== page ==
Jonathon made illustrations for the Kaiser Permanente publication for several years before deciding in 1983 to move to western Massachusetts. The poster created immediately after the move reflects the inspiration Jonathon felt from Norman Rockwell who had lived and worked in the Berkshires where the Nix family settled. “We actually knew someone who had been a model for Rockwell when she was a kid,” he said.

That poster shows a hospital scene where a red-headed girl with long braids, in a wheelchair and her leg in a cast, leads a parade of toys down the corridor. A startled nurse resembling a Rockwell character looks on in horror.  “(From the nurse’s point of view, things like that) “are not supposed to happen in a hospital and she’s expressing that,” Jonathon said with a laugh.

http://kaiserpermanentehistory.org/latest/almost-forgotten-1980s-original-kp-holiday-posters-rediscovered/

Norman Rockwell’s work influenced artist Jonathon Nix in his creation of this comical hospital scene. Click on image for larger view.

The red-haired girl, inspired by Jonathon’s niece Sarah, creates a jovial holiday atmosphere in an often cheerless place – a hospital ward. “We were thinking about children’s wards and creating something that would reach out to families who had children hospitalized at that time of year, which is always a very poignant thing,” he said.

In 1984, Jonathon got his inspiration for the holiday poster from the birth of his son, Edward. The artwork shows Andrea, his wife, his newborn son nestled in her arms and Olivia sitting at her mother’s side on the hospital bed. Peering over the bedrail are Olivia’s teddy bear, another recurring character in the series, and an amiable Pinocchio.

At the foot of the bed is Pierrette, the female Pierrot character that originated in Commedia dell’arte or Italian Comedy.  Dressed in flowing diamond-patterned trousers and a layered harlequin collar, Pierrette also appears in many of the posters. Young Olivia had a Pierrette doll among her toys, and Jonathon found the chic yet sweet and cute character added a little sophistication to his creations.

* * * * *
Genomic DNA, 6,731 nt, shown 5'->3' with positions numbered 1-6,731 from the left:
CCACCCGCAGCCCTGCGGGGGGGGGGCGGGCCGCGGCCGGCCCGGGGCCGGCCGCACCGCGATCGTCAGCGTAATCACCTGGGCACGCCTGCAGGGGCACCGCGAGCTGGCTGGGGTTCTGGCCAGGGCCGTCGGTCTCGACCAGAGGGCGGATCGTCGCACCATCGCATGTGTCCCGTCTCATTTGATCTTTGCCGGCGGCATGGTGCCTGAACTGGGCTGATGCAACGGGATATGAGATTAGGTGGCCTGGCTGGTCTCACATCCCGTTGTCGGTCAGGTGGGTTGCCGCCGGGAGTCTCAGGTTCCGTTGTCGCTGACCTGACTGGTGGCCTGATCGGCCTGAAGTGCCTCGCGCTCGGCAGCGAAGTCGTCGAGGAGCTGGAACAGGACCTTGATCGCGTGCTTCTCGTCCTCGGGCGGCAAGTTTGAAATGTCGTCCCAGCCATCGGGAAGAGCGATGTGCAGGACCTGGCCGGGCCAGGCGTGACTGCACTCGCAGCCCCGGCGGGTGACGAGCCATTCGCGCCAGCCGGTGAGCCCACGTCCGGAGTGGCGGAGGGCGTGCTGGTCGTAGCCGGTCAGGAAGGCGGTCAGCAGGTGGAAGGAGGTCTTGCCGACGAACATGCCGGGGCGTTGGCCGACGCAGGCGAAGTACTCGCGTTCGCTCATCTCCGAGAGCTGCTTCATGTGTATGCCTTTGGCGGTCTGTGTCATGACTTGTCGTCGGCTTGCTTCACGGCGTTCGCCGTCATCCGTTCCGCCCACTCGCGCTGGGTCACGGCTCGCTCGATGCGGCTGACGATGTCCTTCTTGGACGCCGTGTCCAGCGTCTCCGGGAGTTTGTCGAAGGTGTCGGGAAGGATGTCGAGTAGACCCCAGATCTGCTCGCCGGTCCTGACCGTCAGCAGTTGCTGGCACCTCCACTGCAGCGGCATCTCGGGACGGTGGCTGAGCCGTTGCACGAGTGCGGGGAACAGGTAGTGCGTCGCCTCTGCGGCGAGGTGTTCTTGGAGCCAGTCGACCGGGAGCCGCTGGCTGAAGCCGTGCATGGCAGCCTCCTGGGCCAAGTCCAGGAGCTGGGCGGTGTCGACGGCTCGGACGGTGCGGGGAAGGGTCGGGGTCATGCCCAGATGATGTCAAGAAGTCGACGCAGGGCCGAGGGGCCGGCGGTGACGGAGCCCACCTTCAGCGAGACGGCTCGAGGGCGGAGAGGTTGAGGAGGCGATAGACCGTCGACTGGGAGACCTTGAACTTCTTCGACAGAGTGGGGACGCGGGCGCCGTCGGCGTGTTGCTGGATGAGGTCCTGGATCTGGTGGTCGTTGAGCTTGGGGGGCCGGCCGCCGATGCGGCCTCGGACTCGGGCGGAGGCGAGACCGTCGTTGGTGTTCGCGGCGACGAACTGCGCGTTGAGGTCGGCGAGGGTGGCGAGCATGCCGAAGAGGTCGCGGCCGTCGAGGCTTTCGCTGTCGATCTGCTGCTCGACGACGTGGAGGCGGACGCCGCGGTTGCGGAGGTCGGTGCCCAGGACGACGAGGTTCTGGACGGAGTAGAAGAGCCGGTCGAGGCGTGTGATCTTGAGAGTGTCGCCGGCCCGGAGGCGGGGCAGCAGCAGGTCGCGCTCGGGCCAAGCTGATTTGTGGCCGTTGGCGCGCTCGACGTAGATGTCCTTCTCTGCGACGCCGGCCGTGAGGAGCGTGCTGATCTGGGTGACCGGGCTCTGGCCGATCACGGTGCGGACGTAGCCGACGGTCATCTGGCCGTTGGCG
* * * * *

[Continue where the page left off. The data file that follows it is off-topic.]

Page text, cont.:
This 1982 poster suffered at the hands of someone who punched holes in it for filing. Click on image for larger view.

Healthy lifestyle themes illustrated

In posters presented to KP employees during the holidays from 1985 to 1988, healthy lifestyle messages were integrated into Jonathon’s whimsical scenes. In 1985, it was all about exercise; in 1986 and 1987, the message was automobile safety; and in 1988, it was about healthy eating.

Jonathon says the 1986 poster with the car on the checkerboard road was influenced somewhat by a 1951 Plymouth that he drove in Massachusetts at the time. The obvious yellow seatbelts everyone was wearing and the “healthy and safe” message illustrate Henry Kaiser’s early interest in the 1950s in highway safety.

“It was such a happy collaboration with Molly (Prescott Porter). I really enjoyed working with her, and I think her boss (Gretchen Gundrum, director of communications) was also influential in providing direction on these.”

Jonathon said the posters were meant to represent KP’s diversity and to avoid references to any particular faith. However, reflecting on the imagery of the 1980s posters, he sees how some of the symbols, such as Santa Claus driving a car and the wreaths and pieces of holly sprinkled throughout, would not be considered strictly secular in today’s world.

Eating healthy is not a new idea, as shown in this 1988 KP holiday poster. Click image for larger view.

Although Jonathon didn’t remember all the posters, he didn’t forget his first. “The watercolor artwork for the earliest one, with the Peace on Earth theme, was framed and hung in Olivia’s room the whole time she was growing up. That room is a guest room now, and the illustration’s still in there,” Jonathon reported.